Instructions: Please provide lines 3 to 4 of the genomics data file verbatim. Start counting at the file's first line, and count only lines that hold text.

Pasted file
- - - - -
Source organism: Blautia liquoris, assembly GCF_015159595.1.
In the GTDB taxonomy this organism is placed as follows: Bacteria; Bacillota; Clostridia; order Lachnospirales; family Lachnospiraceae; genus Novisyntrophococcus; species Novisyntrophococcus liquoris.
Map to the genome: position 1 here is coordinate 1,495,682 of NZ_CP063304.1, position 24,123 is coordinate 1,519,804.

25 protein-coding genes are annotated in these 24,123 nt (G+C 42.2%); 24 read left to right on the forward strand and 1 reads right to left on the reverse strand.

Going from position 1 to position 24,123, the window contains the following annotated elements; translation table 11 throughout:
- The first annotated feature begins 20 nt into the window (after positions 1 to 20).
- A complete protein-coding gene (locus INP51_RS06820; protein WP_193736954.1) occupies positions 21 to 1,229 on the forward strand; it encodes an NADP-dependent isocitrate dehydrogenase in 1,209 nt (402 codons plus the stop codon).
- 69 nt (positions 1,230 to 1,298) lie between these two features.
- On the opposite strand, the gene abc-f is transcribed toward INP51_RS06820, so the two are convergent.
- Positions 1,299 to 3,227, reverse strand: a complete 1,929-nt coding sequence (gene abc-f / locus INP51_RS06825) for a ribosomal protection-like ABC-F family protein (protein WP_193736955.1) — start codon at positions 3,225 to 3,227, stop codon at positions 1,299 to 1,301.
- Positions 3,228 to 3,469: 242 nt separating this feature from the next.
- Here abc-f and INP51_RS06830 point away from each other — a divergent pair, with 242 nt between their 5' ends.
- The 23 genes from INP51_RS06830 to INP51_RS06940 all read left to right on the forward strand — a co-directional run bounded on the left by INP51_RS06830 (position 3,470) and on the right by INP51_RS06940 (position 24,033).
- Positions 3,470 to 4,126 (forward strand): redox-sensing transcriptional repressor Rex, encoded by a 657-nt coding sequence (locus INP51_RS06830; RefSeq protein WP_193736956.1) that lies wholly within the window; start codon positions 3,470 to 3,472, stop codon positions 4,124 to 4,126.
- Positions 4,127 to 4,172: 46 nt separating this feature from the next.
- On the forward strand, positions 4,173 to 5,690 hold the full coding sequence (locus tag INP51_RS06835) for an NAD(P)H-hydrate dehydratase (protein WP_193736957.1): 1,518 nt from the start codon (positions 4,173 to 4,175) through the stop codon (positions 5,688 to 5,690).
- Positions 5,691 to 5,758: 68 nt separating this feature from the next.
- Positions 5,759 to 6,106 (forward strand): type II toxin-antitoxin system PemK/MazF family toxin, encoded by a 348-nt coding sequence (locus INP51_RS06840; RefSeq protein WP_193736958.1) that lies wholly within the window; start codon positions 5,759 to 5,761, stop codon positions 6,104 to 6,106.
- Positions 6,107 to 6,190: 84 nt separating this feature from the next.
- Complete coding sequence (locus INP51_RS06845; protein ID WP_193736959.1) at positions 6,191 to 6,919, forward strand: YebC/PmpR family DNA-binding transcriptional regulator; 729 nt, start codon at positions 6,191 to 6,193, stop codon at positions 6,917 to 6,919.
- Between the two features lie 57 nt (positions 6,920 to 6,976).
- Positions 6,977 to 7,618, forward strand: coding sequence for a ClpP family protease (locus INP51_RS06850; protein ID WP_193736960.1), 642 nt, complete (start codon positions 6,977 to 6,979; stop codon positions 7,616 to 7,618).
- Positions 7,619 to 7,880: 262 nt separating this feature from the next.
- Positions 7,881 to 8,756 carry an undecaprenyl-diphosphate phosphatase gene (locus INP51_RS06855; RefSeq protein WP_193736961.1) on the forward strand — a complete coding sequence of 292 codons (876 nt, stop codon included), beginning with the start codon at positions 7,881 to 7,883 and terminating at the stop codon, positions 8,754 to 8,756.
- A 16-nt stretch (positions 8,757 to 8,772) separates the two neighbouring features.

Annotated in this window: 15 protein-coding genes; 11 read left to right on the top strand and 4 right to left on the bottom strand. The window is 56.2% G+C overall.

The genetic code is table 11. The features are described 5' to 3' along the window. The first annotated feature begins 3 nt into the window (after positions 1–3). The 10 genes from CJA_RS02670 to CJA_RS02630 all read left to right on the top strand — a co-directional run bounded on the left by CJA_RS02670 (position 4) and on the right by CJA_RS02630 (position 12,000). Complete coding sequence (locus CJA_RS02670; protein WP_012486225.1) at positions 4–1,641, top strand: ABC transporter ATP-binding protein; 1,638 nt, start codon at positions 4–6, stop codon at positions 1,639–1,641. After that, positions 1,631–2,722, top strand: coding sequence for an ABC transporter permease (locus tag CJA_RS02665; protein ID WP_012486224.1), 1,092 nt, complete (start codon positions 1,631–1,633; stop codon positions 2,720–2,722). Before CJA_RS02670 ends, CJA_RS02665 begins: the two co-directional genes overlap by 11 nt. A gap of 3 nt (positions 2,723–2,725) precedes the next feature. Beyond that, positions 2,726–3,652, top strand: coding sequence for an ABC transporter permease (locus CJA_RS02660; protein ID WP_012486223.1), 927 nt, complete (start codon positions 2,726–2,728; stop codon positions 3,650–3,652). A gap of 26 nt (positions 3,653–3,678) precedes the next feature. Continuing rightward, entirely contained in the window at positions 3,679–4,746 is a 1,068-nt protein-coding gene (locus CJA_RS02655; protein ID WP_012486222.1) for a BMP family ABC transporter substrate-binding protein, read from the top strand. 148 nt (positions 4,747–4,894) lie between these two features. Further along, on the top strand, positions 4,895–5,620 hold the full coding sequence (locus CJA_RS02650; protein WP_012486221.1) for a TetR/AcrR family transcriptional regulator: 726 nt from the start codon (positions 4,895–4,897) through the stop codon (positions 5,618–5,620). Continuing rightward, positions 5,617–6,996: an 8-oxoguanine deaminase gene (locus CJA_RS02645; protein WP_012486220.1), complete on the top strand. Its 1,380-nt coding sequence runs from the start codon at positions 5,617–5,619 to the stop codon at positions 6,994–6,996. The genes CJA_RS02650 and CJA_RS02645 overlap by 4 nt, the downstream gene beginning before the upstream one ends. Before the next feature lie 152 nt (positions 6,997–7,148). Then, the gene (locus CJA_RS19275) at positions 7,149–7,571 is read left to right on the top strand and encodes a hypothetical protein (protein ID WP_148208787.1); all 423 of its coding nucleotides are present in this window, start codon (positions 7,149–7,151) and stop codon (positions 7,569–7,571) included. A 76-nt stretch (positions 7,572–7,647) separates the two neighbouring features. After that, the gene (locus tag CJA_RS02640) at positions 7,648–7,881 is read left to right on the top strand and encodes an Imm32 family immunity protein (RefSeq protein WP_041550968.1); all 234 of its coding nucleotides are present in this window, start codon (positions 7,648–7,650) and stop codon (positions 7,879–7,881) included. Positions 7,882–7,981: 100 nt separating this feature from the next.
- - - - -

Map to the genome: position 1 here is coordinate 1,495,682 of NZ_CP063304.1, position 24,123 is coordinate 1,519,804.

25 protein-coding genes are annotated in these 24,123 nt (G+C 42.2%); 24 read left to right on the forward strand and 1 reads right to left on the reverse strand.